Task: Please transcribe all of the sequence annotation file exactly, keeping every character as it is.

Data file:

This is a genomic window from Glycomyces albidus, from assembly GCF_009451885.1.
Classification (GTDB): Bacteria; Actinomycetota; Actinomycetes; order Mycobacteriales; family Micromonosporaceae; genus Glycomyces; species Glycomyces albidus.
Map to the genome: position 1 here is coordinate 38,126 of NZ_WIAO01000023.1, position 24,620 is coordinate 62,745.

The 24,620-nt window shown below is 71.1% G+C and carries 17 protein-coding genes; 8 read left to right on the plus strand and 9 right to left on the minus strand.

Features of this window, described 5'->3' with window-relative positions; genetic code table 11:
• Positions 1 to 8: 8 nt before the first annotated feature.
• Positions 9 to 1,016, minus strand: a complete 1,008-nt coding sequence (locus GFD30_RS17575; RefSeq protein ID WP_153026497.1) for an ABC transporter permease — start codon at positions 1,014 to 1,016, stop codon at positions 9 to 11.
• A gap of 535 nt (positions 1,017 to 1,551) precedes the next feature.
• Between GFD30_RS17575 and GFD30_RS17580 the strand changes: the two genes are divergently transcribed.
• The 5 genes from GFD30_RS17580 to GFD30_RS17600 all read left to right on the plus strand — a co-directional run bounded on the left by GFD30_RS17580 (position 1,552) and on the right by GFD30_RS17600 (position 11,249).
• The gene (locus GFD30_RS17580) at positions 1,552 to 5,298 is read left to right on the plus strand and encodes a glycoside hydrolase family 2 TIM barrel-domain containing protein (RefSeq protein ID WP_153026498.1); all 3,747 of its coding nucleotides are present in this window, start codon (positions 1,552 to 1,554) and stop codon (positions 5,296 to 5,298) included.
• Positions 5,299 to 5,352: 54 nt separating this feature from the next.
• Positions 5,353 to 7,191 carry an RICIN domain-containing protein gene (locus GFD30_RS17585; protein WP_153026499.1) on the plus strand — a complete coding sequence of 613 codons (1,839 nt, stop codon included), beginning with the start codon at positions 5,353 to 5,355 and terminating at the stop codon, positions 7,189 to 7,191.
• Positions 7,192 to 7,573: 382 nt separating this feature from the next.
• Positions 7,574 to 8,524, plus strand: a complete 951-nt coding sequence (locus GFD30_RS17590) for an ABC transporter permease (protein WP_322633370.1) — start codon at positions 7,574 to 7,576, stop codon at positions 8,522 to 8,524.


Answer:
This is a genomic window from Glycomyces albidus, from assembly GCF_009451885.1.
Classification (GTDB): Bacteria; Actinomycetota; Actinomycetes; order Mycobacteriales; family Micromonosporaceae; genus Glycomyces; species Glycomyces albidus.
Map to the genome: position 1 here is coordinate 38,126 of NZ_WIAO01000023.1, position 24,620 is coordinate 62,745.

The 24,620-nt window shown below is 71.1% G+C and carries 17 protein-coding genes; 8 read left to right on the plus strand and 9 right to left on the minus strand.

Features of this window, described 5'->3' with window-relative positions; genetic code table 11:
• Positions 1 to 8: 8 nt before the first annotated feature.
• Positions 9 to 1,016, minus strand: a complete 1,008-nt coding sequence (locus GFD30_RS17575; RefSeq protein ID WP_153026497.1) for an ABC transporter permease — start codon at positions 1,014 to 1,016, stop codon at positions 9 to 11.
• A gap of 535 nt (positions 1,017 to 1,551) precedes the next feature.
• Between GFD30_RS17575 and GFD30_RS17580 the strand changes: the two genes are divergently transcribed.
• The 5 genes from GFD30_RS17580 to GFD30_RS17600 all read left to right on the plus strand — a co-directional run bounded on the left by GFD30_RS17580 (position 1,552) and on the right by GFD30_RS17600 (position 11,249).
• The gene (locus GFD30_RS17580) at positions 1,552 to 5,298 is read left to right on the plus strand and encodes a glycoside hydrolase family 2 TIM barrel-domain containing protein (RefSeq protein ID WP_153026498.1); all 3,747 of its coding nucleotides are present in this window, start codon (positions 1,552 to 1,554) and stop codon (positions 5,296 to 5,298) included.
• Positions 5,299 to 5,352: 54 nt separating this feature from the next.
• Positions 5,353 to 7,191 carry an RICIN domain-containing protein gene (locus GFD30_RS17585; protein WP_153026499.1) on the plus strand — a complete coding sequence of 613 codons (1,839 nt, stop codon included), beginning with the start codon at positions 5,353 to 5,355 and terminating at the stop codon, positions 7,189 to 7,191.
• Positions 7,192 to 7,573: 382 nt separating this feature from the next.
• Positions 7,574 to 8,524, plus strand: a complete 951-nt coding sequence (locus GFD30_RS17590) for an ABC transporter permease (protein WP_322633370.1) — start codon at positions 7,574 to 7,576, stop codon at positions 8,522 to 8,524.